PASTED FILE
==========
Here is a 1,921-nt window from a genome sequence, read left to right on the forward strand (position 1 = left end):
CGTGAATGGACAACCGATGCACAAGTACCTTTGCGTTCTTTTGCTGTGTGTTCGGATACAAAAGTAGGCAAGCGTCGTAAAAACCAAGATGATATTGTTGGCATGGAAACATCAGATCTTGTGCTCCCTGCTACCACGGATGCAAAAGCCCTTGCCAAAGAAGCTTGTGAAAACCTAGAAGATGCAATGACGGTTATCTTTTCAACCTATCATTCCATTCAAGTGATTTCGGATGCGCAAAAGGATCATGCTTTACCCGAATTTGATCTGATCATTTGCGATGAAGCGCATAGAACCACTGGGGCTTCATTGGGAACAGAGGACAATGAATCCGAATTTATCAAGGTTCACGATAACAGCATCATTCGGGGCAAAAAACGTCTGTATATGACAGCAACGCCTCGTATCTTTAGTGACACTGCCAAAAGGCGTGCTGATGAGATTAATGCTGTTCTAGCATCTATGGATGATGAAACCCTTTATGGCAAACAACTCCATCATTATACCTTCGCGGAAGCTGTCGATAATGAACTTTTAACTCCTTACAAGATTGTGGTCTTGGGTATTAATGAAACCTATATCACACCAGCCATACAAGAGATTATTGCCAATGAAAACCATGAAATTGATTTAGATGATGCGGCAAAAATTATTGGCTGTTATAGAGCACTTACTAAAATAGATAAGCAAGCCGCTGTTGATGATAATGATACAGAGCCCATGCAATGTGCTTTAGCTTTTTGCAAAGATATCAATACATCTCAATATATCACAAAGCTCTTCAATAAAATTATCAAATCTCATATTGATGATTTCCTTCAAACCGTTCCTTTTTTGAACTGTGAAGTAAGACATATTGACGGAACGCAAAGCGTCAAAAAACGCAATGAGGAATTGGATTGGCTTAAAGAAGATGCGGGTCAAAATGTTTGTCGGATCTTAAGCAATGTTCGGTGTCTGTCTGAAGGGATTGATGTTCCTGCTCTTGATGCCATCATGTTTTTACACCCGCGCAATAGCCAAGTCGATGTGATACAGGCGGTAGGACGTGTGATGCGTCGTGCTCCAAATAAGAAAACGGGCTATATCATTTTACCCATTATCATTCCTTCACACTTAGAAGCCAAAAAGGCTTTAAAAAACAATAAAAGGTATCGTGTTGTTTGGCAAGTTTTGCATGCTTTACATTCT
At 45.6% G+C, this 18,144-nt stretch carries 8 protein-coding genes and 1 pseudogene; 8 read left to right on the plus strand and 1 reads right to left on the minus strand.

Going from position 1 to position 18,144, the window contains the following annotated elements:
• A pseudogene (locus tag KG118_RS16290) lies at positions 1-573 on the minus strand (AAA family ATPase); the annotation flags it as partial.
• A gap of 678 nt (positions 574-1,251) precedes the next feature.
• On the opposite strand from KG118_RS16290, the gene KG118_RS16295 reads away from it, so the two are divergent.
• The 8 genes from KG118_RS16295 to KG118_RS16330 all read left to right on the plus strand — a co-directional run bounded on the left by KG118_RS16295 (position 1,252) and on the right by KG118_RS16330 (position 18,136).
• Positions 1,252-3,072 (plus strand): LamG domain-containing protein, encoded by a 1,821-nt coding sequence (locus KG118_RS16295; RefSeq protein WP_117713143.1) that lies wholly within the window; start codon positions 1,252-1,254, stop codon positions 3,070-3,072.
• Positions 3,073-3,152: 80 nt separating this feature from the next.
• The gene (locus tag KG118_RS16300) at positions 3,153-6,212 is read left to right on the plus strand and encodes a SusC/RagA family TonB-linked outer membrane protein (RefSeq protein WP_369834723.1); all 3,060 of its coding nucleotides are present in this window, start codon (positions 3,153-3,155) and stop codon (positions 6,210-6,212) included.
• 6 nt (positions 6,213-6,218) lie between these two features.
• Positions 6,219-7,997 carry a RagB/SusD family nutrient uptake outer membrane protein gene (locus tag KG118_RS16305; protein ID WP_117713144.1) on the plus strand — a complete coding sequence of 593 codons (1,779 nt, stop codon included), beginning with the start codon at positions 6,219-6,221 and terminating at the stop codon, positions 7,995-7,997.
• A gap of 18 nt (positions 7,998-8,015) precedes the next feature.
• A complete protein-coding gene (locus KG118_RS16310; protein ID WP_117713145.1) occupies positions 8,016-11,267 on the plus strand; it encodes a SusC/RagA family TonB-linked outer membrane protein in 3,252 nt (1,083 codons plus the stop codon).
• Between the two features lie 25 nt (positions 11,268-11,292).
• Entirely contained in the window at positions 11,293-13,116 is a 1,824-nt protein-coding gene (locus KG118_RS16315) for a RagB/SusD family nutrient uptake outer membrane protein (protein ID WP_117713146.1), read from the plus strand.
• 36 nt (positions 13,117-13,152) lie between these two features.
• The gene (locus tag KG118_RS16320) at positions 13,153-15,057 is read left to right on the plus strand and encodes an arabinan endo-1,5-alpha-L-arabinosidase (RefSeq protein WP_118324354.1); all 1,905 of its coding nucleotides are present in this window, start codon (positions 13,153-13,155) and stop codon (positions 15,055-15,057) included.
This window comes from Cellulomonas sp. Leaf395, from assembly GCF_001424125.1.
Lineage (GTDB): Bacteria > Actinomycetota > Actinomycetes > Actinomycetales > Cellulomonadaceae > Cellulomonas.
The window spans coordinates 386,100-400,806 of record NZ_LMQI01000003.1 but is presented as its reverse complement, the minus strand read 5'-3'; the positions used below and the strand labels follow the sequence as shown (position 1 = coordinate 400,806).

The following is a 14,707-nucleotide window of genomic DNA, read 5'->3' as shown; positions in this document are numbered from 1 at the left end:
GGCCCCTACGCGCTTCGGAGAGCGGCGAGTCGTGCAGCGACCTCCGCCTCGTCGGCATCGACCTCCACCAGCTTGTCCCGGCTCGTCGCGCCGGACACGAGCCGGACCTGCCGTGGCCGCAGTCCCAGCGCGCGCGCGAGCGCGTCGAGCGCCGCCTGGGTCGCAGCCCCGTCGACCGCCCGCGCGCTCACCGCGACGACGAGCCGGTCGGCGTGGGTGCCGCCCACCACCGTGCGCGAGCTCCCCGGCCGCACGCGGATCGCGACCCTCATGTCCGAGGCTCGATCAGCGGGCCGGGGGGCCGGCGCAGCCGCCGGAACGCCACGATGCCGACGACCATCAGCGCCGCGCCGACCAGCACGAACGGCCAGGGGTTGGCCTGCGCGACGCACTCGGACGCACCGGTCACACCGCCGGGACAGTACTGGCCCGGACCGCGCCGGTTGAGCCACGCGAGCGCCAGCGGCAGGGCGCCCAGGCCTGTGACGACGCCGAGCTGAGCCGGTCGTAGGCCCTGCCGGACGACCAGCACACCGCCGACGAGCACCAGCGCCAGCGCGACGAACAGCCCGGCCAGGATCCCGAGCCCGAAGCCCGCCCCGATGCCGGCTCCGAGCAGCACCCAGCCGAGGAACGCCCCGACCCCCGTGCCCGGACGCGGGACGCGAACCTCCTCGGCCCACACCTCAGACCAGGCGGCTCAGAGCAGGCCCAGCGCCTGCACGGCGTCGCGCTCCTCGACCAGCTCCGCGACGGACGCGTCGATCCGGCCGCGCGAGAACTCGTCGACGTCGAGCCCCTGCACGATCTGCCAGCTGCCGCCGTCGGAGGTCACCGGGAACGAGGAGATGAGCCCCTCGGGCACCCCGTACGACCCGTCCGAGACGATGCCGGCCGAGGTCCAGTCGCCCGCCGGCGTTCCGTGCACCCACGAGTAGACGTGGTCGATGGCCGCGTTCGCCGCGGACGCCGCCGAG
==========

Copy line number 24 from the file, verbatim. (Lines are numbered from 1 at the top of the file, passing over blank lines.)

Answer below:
GGCCCCTACGCGCTTCGGAGAGCGGCGAGTCGTGCAGCGACCTCCGCCTCGTCGGCATCGACCTCCACCAGCTTGTCCCGGCTCGTCGCGCCGGACACGAGCCGGACCTGCCGTGGCCGCAGTCCCAGCGCGCGCGCGAGCGCGTCGAGCGCCGCCTGGGTCGCAGCCCCGTCGACCGCCCGCGCGCTCACCGCGACGACGAGCCGGTCGGCGTGGGTGCCGCCCACCACCGTGCGCGAGCTCCCCGGCCGCACGCGGATCGCGACCCTCATGTCCGAGGCTCGATCAGCGGGCCGGGGGGCCGGCGCAGCCGCCGGAACGCCACGATGCCGACGACCATCAGCGCCGCGCCGACCAGCACGAACGGCCAGGGGTTGGCCTGCGCGACGCACTCGGACGCACCGGTCACACCGCCGGGACAGTACTGGCCCGGACCGCGCCGGTTGAGCCACGCGAGCGCCAGCGGCAGGGCGCCCAGGCCTGTGACGACGCCGAGCTGAGCCGGTCGTAGGCCCTGCCGGACGACCAGCACACCGCCGACGAGCACCAGCGCCAGCGCGACGAACAGCCCGGCCAGGATCCCGAGCCCGAAGCCCGCCCCGATGCCGGCTCCGAGCAGCACCCAGCCGAGGAACGCCCCGACCCCCGTGCCCGGACGCGGGACGCGAACCTCCTCGGCCCACACCTCAGACCAGGCGGCTCAGAGCAGGCCCAGCGCCTGCACGGCGTCGCGCTCCTCGACCAGCTCCGCGACGGACGCGTCGATCCGGCCGCGCGAGAACTCGTCGACGTCGAGCCCCTGCACGATCTGCCAGCTGCCGCCGTCGGAGGTCACCGGGAACGAGGAGATGAGCCCCTCGGGCACCCCGTACGACCCGTCCGAGACGATGCCGGCCGAGGTCCAGTCGCCCGCCGGCGTTCCGTGCACCCACGAGTAGACGTGGTCGATGGCCGCGTTCGCCGCGGACGCCGCCGAG